There are many extremely rewarding benefits when making the difficult transition from being a freelancer to running a small business. But, the challenges that managing your own company presents can be quite daunting.
It’s not necessarily an ‘either or’ transition. Typically it will happen gradually over time. A good time to switch to a small business may be when you are spinning too many plates and turning work away.
So, why make the switch from freelancer to small business?
Being a freelancer, you are your own boss. You do things your way and have total control over every aspect of the business. And, whilst this obviously has its perks, the problem is that operating as a freelancer is an extremely time consuming 360-degree approach.
You can only ever do a certain amount. You can’t grow extra arms or magic up additional hours.
You have to do everything yourself. Meaning, that it can be very difficult to keep on top of everything or experience growth without a ceiling.
It doesn’t matter how motivated you are, bringing in new clients, taking on the biggest projects and ultimately making more money will inevitably require a team around you to grow.
This is where transitioning to a small business can be really beneficial. It allows you to say ‘yes’ to the work you’d otherwise have to turn away. However, with it, comes risk.
How could freelancing lay the groundwork for expansion?
An experienced and successful freelancer will often possess the skills required to manage a small business. They’ll be self-motivated, able to look after all their books and tax returns and they will be a business development expert. This is all true to a degree.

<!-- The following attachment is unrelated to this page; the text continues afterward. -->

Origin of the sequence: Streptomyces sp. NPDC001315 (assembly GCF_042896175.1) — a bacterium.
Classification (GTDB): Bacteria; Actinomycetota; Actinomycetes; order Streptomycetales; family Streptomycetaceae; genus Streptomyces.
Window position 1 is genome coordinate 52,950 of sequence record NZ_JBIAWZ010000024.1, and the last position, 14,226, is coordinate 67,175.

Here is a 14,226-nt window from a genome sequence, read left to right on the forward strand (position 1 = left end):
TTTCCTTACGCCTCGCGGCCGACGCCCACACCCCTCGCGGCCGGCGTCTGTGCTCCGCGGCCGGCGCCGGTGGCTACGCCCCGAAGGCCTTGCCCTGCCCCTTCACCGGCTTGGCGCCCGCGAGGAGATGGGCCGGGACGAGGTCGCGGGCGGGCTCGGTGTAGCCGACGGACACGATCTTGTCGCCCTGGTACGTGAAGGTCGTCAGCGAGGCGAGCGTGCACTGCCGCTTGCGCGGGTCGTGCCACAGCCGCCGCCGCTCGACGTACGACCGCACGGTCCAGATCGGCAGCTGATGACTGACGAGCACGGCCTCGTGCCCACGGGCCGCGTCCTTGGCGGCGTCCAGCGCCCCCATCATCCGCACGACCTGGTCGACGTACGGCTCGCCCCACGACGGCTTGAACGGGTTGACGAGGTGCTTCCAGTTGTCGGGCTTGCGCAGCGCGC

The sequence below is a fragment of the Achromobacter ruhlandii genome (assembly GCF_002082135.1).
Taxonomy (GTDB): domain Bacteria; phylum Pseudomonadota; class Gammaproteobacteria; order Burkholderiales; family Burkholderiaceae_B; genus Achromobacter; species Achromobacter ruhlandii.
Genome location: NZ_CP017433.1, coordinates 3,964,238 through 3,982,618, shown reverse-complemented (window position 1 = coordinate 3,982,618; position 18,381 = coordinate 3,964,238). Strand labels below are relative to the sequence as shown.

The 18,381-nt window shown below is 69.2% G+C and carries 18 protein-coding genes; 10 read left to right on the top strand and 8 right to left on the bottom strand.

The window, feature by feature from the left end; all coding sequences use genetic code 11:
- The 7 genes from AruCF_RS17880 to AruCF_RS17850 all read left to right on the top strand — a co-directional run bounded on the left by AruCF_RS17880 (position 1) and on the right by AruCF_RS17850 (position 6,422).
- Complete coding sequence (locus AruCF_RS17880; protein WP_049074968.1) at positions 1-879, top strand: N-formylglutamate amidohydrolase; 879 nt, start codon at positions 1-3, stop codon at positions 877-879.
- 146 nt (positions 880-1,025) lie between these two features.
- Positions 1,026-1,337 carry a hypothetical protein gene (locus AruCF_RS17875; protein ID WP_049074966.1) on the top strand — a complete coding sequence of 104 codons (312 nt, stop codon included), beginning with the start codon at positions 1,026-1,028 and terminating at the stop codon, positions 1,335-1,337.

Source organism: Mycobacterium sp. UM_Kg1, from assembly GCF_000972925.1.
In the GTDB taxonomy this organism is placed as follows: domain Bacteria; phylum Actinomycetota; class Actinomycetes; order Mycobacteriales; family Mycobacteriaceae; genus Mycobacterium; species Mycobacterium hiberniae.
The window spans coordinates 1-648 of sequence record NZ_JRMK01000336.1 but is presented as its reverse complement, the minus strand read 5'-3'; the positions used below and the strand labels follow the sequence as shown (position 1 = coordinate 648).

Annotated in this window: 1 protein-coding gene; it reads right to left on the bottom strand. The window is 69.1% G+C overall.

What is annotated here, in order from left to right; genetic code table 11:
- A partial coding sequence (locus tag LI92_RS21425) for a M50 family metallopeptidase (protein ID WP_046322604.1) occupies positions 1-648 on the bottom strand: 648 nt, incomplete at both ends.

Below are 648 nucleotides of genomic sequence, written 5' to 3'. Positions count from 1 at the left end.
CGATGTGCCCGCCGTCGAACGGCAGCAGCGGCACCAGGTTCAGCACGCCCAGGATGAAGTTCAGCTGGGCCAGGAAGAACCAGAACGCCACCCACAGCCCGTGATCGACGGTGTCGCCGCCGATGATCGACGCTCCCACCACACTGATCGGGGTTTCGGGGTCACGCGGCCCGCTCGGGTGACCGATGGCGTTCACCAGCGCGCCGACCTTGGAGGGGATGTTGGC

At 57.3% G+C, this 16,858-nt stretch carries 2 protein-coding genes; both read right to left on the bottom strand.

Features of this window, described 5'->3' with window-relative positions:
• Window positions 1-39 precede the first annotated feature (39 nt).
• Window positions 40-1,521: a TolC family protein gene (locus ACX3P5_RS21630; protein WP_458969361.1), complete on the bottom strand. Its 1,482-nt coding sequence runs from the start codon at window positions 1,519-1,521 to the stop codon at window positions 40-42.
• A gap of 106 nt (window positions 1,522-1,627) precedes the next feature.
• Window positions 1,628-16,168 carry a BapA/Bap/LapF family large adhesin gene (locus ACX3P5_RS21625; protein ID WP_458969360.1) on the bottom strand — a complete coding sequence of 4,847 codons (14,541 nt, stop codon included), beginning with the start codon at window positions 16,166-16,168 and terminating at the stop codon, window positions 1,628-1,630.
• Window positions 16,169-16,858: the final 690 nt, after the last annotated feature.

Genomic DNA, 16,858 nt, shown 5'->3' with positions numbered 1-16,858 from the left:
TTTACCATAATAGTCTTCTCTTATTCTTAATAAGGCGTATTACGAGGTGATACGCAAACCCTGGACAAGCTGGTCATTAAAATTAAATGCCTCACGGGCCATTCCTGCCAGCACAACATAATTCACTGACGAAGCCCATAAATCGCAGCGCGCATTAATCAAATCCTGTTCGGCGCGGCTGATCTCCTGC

However, the difficulties really aren’t in operating the output of the business. If your client list is long enough to require the expansion in the first place, then you’ve got the essential skills to run your freelance business covered.
What are the new challenges you are likely to face?
Coming from a lone-wolf operation, it will be managing your new staff that will be the primary new challenge. People management will likely be the largest gap in your knowledge.
Building a team that you can rely on to represent the brand you’ve worked hard to build, is an extremely time consuming process. Not to mention the significant amount of paperwork (you’ll need to register with HMRC for a start).
You’ll have to carefully select and interview candidates, and perhaps go through the intimidating and emotionally intensive prospect of firing an underperforming employee. It requires introducing a level of dynamic relationships which freelancing allowed you to avoid.
However, there are, of course methods of streamlining this expansion process and approaches that will at the very least make life a bit easier. Starting off by utilising the skills of other freelancers is one option.
Cloud based HR software can make keeping track of your personnel records and timesheets completely automatic. Recruitment solutions can help you find that perfect team member without you having to compromise your working schedule. Cloud based accounting and payroll can make things simpler too.
So, to expand or not to expand?
Of course, operating as freelancer allows for total control over your business, you are never reliant on anyone else and have total flexibility.
However, you are limited. Should you choose to expand your business with additional team members, your company’s work rate will dramatically increase in efficiency due to being able to take on multiple large projects and hence make more money.
It may be daunting, but if you’re spinning too many plates and turning work away, maybe it’s time to make the transition from freelancer to small business.
Are you considering making the leap from freelancer to small business? Please let us know your thoughts and concerns below.